Western Europe August 29, 2022 / 09:36 am UTC

ECB Hawkish Push 75bps, but

By Mike Gallagher

Bottom line: More ECB hawks over the weekend have highlighted that they want the ECB to discuss a 75bps hike on September 8.However, the ECB staff forecasts will need to shift to project a recession, while sovereign spread widening is amplifying a tightening of financial conditions and core inflation pressures could be peaking (here). Overall, we look for a 50bps hike in official rates in September. 

Figure 1: 10yr Breakeven Inflation (%)

Source: Continuum Economics, Bloomberg 

ECB Hawks Push 75bps Option 

The ECB hawks have followed through on a Reuters source story on Friday that a 75bps hike should be an option for discussion at the September 8 ECB meeting.  ECB Kazaks called for at least 50bps over the weekend, while ECB Rehn called for a significant hike and noted concern about the weak Euro.  Following on from ECB Knot and Holzmann on Friday, this suggests that the hawks want the option of a 75bps hike on the agenda for discussion.   The idea would be that a 75bps hike would get the ECB to neutral interest rates quicker.  The ability of the hawks to get their way in July is making the market nervous.

However, it is worth also listening to the more centrist ECB board members.  The Banque de France governor over the weekend noted that the ECB must show determination but avoid brutal interest rate moves and this should be seen as arguing against 75bps.  Additionally, ECB Schnabel noted that the ECB need to act forcefully against the risk of inflation expectations becoming destabilized citing concerns that the right tail of inflation expectations had been getting bigger. Some emphasis in the speech was placed on 3 year ahead consumer median expectations being at 2.8% and the mean at 4.6%. However, she did note that the median among professional economists had only crept up to 2.2%, while we would note that 10yr breakeven inflation at 2.5% (Figure 1) are not unstable.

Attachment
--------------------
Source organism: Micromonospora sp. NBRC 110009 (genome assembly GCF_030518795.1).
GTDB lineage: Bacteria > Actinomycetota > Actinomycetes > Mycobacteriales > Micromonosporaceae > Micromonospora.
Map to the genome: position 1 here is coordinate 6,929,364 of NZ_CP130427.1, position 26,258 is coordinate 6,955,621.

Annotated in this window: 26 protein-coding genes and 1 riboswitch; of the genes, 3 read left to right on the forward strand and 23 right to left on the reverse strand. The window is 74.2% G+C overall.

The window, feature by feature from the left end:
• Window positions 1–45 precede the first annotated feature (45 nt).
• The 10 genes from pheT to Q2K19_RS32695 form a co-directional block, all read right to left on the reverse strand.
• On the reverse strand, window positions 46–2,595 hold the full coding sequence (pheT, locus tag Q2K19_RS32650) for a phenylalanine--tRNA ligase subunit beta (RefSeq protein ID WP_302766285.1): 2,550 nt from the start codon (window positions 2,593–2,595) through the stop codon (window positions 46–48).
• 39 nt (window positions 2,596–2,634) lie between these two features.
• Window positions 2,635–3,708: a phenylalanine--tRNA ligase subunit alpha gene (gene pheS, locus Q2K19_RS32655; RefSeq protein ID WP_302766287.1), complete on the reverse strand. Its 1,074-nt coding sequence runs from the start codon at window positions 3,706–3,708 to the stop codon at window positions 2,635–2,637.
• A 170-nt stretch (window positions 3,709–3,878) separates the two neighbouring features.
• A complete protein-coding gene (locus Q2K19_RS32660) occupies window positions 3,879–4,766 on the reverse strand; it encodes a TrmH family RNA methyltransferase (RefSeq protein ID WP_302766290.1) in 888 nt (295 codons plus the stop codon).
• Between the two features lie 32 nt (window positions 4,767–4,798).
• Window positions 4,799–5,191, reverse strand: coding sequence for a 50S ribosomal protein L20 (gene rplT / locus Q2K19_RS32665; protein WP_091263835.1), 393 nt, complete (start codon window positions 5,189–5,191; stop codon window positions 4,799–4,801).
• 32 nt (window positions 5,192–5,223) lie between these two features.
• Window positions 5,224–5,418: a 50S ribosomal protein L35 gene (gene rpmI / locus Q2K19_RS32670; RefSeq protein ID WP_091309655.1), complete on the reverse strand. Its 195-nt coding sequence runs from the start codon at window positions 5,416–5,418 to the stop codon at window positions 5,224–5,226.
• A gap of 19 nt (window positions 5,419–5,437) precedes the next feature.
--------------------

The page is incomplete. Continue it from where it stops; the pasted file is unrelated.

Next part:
ECB Lane speech on Monday appears to be more consistent with 50bps than 75bps.  Two key elements to highlight in the speech (here).  Firstly, he noted the desire for a steady pace in moving to the terminal policy rate. While senior ECB officials have been reluctant to say what this it is seen to be around 1.50% and the repo rate (currently 0.50%) could reach that level with 50bps in September and 25bps in November/December. Secondly, that in his view that long-term inflation expectations remain close to 2%.While he is on the dovish side of the spectrum at the ECB, this would provide additional support of the idea of a 50bps hike at the September 8 ECB meeting. 

Additionally, high inflation in the EZ needs to be seen in context, as the feedthrough of sky high gas prices has been an important factor and broad based inflation is less noticeable than the U.S.  The Euro weakness concerns also appears overdone, both given the more limited effect on import prices than gas and as the broad Euro TWI is not weak (here). It is also worth noting that ECB officials understand that they are facing a worse economic situation with higher inflation but the prospect of recession. The latter is not yet reflected in ECB staff forecasts and will argue against too aggressive action at the September meeting, while it is also worth noting that the ECB has opportunities to adjust official rates in November and December and could achieve neutral policy rates by 50bps in September followed by hikes in the subsequent meetings. Finally, a minority in the council wanted 25bps in July (here) rather than 50bps and they are likely to resist the idea of a 75bps hike.  Our forecast is for a 50bps hike at the September 8 meeting.


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I, Mike Gallagher, the lead analyst declare that the views expressed herein are mine and are clear, fair and not misleading at the time of publication. They have not been influenced by any relationship, either a personal relationship of mine or a relationship of the firm, to any entity described or referred to herein nor to any client of Continuum Economics nor has any inducement been received in relation to those views. I further declare that in the preparation and publication of this report I have at all times followed all relevant Continuum Economics compliance protocols including those reasonably seeking to prevent the receipt or misuse of material non-public information.